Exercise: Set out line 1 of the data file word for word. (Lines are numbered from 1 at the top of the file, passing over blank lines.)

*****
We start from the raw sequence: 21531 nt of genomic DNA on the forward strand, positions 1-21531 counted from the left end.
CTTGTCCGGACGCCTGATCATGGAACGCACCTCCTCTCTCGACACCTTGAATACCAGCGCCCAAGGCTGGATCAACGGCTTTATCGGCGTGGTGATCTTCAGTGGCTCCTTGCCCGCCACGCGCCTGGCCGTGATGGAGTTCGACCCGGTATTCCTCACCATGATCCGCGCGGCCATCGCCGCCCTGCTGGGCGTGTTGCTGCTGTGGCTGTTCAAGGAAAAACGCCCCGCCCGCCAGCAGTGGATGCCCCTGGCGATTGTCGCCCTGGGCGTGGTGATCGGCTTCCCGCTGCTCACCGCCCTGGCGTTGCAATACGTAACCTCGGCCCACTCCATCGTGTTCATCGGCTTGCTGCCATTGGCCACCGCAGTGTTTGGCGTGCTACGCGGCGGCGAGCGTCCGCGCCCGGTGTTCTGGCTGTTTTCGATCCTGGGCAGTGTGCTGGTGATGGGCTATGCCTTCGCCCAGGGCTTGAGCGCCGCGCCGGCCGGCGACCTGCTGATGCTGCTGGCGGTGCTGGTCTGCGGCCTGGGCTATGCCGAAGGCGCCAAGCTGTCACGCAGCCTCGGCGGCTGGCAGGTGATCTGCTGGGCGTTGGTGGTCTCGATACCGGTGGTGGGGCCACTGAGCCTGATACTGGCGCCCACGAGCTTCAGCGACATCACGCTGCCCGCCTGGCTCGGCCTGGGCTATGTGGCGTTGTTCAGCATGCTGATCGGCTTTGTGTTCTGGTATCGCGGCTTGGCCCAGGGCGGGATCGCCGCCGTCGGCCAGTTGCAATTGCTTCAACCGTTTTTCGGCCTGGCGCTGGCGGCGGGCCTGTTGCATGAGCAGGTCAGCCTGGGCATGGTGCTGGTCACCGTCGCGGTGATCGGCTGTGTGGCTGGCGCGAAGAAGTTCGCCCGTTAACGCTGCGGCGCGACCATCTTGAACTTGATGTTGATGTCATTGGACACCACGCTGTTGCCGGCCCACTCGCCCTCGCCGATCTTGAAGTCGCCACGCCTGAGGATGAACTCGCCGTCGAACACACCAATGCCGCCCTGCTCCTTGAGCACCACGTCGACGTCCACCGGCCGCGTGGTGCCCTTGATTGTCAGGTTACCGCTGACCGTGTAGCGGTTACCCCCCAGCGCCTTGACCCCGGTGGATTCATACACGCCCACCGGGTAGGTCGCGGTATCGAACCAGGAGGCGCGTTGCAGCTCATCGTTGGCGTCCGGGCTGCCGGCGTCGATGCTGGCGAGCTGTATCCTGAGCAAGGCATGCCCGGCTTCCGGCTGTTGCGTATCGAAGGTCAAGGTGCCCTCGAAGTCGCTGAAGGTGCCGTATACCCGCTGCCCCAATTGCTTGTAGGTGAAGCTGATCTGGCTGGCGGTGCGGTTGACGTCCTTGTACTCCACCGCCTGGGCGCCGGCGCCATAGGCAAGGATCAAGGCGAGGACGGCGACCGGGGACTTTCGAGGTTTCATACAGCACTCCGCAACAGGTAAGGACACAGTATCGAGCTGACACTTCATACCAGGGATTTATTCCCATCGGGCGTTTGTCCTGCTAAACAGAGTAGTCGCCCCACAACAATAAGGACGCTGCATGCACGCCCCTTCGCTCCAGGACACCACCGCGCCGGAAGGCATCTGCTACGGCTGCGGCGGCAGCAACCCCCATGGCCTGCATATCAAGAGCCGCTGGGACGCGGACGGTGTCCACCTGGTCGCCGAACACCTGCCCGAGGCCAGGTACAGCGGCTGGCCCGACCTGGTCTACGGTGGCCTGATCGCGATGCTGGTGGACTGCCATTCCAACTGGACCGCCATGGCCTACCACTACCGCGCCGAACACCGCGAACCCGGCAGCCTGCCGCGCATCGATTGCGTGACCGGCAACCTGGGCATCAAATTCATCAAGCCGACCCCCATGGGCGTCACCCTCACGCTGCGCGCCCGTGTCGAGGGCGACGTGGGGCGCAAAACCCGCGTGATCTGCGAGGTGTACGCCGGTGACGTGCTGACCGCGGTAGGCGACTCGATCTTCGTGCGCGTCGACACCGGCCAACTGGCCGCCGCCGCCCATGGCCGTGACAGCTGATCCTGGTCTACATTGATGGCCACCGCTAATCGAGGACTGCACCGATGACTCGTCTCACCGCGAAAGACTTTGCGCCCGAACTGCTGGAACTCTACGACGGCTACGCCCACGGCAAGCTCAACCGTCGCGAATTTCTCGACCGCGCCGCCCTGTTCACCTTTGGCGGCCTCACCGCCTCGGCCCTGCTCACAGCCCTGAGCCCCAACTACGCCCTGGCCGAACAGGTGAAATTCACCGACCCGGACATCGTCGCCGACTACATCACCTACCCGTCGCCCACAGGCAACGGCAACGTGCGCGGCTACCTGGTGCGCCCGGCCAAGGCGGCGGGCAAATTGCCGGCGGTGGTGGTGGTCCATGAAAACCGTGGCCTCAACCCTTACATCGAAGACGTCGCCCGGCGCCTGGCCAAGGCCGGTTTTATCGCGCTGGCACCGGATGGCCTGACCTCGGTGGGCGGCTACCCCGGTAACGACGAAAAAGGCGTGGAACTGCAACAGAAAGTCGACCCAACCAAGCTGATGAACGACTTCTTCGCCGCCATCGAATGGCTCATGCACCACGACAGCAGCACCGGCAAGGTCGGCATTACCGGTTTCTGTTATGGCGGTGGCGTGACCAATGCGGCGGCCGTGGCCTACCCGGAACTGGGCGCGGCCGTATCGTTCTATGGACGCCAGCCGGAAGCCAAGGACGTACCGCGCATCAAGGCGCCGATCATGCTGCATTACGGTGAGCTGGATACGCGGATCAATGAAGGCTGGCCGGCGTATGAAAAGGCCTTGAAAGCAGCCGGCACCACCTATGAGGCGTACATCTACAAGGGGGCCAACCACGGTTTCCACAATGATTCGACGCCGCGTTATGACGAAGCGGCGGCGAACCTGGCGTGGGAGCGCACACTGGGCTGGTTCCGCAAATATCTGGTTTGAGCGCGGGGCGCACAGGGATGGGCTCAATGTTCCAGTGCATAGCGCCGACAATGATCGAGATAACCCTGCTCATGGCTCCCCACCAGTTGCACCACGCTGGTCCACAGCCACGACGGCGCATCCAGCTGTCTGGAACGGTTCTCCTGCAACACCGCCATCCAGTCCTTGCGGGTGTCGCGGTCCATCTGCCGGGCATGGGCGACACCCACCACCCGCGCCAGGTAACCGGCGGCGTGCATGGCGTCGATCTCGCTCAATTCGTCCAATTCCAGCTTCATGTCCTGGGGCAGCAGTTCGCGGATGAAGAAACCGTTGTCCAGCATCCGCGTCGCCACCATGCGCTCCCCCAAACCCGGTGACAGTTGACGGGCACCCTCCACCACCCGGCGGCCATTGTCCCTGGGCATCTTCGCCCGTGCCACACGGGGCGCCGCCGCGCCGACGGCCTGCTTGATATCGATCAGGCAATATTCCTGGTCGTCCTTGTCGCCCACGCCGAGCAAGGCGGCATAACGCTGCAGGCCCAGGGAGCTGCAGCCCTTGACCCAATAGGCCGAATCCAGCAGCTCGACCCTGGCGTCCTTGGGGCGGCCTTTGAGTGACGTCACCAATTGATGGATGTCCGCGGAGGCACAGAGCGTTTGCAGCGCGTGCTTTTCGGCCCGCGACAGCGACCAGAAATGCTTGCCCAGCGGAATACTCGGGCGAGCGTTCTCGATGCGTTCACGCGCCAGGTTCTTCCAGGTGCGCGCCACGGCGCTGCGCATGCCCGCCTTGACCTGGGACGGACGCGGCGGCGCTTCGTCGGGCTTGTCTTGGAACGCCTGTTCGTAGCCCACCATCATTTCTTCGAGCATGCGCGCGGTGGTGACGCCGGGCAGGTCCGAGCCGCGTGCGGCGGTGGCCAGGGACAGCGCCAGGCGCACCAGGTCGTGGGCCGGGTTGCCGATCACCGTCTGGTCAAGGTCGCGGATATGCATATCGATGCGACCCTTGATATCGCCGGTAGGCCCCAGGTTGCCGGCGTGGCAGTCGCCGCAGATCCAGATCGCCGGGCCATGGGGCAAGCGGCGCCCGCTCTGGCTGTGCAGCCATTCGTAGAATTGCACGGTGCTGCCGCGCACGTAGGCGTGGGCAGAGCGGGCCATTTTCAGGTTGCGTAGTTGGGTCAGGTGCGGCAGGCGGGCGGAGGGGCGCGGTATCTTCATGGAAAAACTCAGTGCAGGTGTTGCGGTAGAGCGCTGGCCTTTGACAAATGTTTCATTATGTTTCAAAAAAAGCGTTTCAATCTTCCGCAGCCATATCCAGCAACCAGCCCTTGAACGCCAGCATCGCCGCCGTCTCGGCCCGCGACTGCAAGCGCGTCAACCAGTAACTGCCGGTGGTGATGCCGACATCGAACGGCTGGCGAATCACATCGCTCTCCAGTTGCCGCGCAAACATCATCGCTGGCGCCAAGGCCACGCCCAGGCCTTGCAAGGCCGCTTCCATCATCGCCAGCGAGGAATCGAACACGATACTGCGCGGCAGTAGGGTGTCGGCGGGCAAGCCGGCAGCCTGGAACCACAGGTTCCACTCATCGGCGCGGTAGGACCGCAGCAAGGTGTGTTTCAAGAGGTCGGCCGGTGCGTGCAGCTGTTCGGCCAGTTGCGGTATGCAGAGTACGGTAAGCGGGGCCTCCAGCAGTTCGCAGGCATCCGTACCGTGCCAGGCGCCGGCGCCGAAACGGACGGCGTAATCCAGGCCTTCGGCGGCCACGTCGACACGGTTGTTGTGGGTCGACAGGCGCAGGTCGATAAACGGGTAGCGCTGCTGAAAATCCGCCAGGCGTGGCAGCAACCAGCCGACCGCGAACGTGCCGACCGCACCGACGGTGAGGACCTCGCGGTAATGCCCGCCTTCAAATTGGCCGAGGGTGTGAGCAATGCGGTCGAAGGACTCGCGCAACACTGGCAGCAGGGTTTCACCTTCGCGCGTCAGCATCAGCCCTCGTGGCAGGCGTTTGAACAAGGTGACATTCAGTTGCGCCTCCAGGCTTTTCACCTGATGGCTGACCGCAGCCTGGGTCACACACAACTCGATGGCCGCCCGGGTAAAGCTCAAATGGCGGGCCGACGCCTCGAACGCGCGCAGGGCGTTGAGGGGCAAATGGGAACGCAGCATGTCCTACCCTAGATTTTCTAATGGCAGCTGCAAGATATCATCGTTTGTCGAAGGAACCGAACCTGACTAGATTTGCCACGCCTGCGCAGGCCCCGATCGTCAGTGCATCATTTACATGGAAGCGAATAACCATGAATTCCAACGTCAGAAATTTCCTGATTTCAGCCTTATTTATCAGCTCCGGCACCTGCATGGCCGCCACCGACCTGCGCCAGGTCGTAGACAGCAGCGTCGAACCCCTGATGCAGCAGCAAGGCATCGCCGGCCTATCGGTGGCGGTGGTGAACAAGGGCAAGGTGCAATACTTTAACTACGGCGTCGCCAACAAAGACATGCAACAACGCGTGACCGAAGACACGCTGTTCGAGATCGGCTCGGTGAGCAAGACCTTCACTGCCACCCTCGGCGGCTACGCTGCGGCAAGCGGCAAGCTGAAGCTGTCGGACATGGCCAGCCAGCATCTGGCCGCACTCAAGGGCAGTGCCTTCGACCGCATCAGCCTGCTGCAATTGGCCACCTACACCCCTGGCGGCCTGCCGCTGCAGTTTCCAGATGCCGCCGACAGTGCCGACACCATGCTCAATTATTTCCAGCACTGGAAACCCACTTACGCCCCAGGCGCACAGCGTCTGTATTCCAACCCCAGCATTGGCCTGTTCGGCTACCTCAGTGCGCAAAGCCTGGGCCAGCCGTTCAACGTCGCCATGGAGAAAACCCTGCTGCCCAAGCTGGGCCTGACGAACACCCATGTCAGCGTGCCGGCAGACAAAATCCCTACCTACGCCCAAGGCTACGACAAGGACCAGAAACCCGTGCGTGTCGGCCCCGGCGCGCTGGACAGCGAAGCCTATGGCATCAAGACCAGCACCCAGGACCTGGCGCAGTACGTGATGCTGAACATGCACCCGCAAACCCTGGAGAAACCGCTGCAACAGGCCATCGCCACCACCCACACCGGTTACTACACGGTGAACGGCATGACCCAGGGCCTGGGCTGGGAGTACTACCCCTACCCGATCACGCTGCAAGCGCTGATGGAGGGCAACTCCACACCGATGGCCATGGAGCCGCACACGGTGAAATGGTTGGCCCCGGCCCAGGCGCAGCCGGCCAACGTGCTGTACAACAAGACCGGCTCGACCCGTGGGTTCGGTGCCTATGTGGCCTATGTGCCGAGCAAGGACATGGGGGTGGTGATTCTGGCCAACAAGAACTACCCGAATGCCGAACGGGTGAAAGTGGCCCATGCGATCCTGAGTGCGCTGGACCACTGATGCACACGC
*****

We start from the raw sequence: 21531 nt of genomic DNA on the forward strand, positions 1-21531 counted from the left end.